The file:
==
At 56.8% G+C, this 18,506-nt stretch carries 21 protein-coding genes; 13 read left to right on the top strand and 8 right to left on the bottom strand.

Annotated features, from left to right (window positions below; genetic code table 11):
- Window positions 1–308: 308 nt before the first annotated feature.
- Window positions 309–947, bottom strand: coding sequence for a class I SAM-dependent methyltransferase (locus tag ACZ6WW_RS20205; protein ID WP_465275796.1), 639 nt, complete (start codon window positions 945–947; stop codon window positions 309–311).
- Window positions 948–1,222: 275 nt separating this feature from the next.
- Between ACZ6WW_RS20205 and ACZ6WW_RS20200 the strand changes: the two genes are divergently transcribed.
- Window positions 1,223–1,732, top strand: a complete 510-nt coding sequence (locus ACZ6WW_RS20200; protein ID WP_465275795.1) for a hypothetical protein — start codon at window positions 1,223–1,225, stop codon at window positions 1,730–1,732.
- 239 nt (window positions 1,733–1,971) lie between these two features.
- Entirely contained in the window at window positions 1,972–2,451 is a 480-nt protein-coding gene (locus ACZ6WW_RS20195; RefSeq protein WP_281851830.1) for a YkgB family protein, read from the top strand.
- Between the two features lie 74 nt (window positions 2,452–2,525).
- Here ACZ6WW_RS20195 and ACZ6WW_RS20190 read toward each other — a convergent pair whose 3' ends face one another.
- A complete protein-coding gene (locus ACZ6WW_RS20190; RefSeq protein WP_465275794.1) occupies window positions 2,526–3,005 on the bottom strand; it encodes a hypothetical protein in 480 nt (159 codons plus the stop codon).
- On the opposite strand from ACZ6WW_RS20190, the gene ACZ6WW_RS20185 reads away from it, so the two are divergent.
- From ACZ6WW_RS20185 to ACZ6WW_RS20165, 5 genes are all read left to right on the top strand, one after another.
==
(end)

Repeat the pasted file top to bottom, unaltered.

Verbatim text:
At 56.8% G+C, this 18,506-nt stretch carries 21 protein-coding genes; 13 read left to right on the top strand and 8 right to left on the bottom strand.

Annotated features, from left to right (window positions below; genetic code table 11):
- Window positions 1–308: 308 nt before the first annotated feature.
- Window positions 309–947, bottom strand: coding sequence for a class I SAM-dependent methyltransferase (locus tag ACZ6WW_RS20205; protein ID WP_465275796.1), 639 nt, complete (start codon window positions 945–947; stop codon window positions 309–311).
- Window positions 948–1,222: 275 nt separating this feature from the next.
- Between ACZ6WW_RS20205 and ACZ6WW_RS20200 the strand changes: the two genes are divergently transcribed.
- Window positions 1,223–1,732, top strand: a complete 510-nt coding sequence (locus ACZ6WW_RS20200; protein ID WP_465275795.1) for a hypothetical protein — start codon at window positions 1,223–1,225, stop codon at window positions 1,730–1,732.
- 239 nt (window positions 1,733–1,971) lie between these two features.
- Entirely contained in the window at window positions 1,972–2,451 is a 480-nt protein-coding gene (locus ACZ6WW_RS20195; RefSeq protein WP_281851830.1) for a YkgB family protein, read from the top strand.
- Between the two features lie 74 nt (window positions 2,452–2,525).
- Here ACZ6WW_RS20195 and ACZ6WW_RS20190 read toward each other — a convergent pair whose 3' ends face one another.
- A complete protein-coding gene (locus ACZ6WW_RS20190; RefSeq protein WP_465275794.1) occupies window positions 2,526–3,005 on the bottom strand; it encodes a hypothetical protein in 480 nt (159 codons plus the stop codon).
- On the opposite strand from ACZ6WW_RS20190, the gene ACZ6WW_RS20185 reads away from it, so the two are divergent.
- From ACZ6WW_RS20185 to ACZ6WW_RS20165, 5 genes are all read left to right on the top strand, one after another.